Everyone's seen a Renoir, most people know about Degas' dancers, or recognize Manet's Balcony. The ubiquity of Impressionism inspires films, fiction, and even credit card embellishment. "Two Girls at a Piano" reminds a father of his two daughters, so he finds a knock off online; an art student stares endlessly at Van Gogh's self portrait pondering the brushstrokes and the life of a successful artist.
But the overwhelming presence of Impressionist painting can also lead more than a few critics to beg for something different. Please, curator gods, not another Impressionist show! This month alone, Impressionism is on display at the Museum of Fine Arts in Houston, and San Antonio's McNay, and, no surprise, the Kimbell Art Museum -- North Texas' biggest proponent of the art movement.
But who can resist "Starry Night" or Renoir's Dance series? The consistent presentation of the art movement might be considered pandering or populism, if the paintings and the artists weren't so important to the development of modern art. And if you're going to see one of the numerous Impressionism exhibitions that have or will come through Dallas/Fort Worth, see Faces of Impressionism at the Kimbell, October 19-January 25.
When he introduced Faces of Impressionism at the media preview, the Kimbell Art Museum's curator George T.M. Shackelford, told the story of a security guard who expressed his delight in seeing Degas' "Family Portrait" on the wall after seeing it in books all his life. For those of us who can't afford to travel to Paris, the Kimbell Art Museum has brought the Musee d'Orsay to Fort Worth. This is the Orsay's largest loan to a museum, ever.
But it's not just Impressionism on display, it's portraiture that happened late in (some would argue after) the movement's existence. Often known for landscapes, which they would paint quickly as if taking an "impression," the artists in this exhibition also challenged the previously held notions of what a portrait could be. Manet and Degas were painting portraits as scenes of everyday life. The faces in these paintings are not of nobility, but of peasants. And in keeping with the speedy "impression" paintings, they often don't attempt to answer questions about what kind of people they're painting. This is not a picture of the stately, stern king or the kind-hearted princess, but of a drunken girl in a bar ("In a Cafe (Absinthe)" by Degas) or the bartender (Manet's "The Beer Maid"). And as Shakelford points out, they also serve as portraits of a Paris struggling with the social problem of alcoholism.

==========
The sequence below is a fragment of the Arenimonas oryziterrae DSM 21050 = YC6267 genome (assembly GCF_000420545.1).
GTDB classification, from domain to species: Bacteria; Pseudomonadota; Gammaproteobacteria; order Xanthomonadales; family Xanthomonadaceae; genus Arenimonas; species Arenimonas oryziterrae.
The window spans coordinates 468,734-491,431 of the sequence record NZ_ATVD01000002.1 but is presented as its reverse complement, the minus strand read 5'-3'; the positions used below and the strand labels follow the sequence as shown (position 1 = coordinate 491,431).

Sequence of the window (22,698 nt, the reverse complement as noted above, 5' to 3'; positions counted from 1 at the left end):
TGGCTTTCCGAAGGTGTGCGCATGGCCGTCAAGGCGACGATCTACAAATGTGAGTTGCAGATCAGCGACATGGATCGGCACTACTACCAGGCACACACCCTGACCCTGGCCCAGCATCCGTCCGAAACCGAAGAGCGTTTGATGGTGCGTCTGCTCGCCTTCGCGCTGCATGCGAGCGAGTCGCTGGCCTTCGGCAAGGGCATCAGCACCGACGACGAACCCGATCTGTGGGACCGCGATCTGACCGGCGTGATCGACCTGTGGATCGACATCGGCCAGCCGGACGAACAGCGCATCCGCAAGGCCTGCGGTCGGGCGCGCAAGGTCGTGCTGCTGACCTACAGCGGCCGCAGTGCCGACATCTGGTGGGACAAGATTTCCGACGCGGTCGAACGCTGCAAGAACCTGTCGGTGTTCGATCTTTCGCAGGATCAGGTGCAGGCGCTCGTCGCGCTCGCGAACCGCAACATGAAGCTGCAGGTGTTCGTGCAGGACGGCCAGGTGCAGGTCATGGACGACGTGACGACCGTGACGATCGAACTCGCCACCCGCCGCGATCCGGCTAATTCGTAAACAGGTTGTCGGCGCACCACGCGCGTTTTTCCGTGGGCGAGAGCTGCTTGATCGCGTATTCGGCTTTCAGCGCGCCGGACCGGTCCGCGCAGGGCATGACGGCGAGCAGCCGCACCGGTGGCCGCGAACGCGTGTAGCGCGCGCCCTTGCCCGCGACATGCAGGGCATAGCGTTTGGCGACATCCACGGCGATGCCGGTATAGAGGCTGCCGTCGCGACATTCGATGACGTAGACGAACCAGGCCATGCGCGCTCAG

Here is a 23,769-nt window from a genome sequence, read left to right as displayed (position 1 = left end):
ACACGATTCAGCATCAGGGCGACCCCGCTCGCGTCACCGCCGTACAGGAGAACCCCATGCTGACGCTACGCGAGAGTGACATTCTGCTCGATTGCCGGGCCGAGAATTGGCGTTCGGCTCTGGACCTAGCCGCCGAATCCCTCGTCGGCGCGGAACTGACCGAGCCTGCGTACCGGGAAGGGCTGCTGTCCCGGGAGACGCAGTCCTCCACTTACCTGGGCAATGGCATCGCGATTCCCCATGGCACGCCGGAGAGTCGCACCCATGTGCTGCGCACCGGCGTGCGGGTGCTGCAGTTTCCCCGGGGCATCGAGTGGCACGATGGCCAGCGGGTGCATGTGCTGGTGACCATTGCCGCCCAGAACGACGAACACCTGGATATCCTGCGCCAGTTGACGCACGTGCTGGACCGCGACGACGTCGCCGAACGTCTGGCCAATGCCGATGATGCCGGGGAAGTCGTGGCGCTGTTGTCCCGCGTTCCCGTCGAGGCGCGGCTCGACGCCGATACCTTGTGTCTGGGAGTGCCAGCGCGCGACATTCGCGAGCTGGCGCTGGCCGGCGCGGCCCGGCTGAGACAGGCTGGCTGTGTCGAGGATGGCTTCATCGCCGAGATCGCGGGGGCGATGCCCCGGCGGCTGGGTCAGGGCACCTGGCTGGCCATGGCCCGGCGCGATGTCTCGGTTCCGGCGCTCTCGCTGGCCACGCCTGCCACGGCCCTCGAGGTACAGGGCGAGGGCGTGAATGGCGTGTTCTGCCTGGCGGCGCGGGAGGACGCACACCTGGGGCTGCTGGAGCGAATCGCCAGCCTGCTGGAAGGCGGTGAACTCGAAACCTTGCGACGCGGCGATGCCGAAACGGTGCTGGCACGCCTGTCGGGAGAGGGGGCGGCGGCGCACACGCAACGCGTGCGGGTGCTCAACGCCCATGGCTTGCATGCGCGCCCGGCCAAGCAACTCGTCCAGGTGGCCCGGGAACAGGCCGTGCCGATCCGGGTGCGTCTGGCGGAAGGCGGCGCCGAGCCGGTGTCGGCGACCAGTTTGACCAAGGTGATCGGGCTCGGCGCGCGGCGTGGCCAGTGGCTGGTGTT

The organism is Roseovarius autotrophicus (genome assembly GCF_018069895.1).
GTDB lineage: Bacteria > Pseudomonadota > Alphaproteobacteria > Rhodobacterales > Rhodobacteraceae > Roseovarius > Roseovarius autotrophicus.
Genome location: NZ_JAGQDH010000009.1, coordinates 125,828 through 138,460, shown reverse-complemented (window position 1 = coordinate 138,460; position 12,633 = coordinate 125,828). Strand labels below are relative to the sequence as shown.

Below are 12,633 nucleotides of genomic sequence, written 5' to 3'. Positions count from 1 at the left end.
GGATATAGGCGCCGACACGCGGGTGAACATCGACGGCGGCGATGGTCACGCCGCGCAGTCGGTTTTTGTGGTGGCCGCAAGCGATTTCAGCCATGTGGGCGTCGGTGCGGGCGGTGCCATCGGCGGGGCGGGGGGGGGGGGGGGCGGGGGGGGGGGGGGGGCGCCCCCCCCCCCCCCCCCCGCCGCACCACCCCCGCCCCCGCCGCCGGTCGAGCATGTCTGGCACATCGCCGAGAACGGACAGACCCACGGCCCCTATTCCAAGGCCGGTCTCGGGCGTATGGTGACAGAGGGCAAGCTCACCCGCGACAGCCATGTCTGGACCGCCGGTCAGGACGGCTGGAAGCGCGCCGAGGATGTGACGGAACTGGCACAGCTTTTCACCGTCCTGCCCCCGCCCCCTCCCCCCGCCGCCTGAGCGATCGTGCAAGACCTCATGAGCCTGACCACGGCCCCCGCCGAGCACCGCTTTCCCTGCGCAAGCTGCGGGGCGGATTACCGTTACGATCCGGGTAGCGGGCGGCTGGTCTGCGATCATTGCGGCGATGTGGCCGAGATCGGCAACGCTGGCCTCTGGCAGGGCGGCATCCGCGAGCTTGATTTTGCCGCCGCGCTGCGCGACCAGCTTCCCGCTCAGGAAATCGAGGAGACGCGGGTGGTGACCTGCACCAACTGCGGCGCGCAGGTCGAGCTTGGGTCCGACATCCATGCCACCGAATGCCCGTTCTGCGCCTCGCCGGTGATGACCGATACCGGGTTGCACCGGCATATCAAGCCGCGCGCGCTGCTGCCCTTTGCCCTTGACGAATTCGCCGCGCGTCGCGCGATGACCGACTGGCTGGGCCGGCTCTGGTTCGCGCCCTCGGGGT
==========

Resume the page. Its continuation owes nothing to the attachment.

At the heart of the exhibition, Shakelford and co-curator Xavier Rey of Orsay wanted to ask the question, "What is a portrait?" It's a question that these artists asked in their work. Painting with generous color and drama, these paintings provoke the viewer to ask questions of the subjects, using the situation, and more important, the face, to offer a glimpse into the lives of the average Parisian in the 19th century. It was this interest in combining painterly practices with reality that propelled art out of realism and closer to abstraction.
Clearly, Impressionism's emphasis on the beauty in the everyday scene resonates in its continued prevalence, and is one of the many things responsible for the Western romanticization of Paris and Parisians. And on the chance that you may never make it to the City of Lights, you can get a taste of it right here at home.
Plus, as Shackelford pointed out, the last week of the exhibition overlaps with the first week of the rodeo. He laughed when he asked me, "Where else in the world can you see five Manets and then go to the rodeo?"
See "Faces of Impressionism" at the Kimbell Art Museum October 19 - January 25, 2015. Admission to the special exhibition is $18. More info at kimbellart.org.
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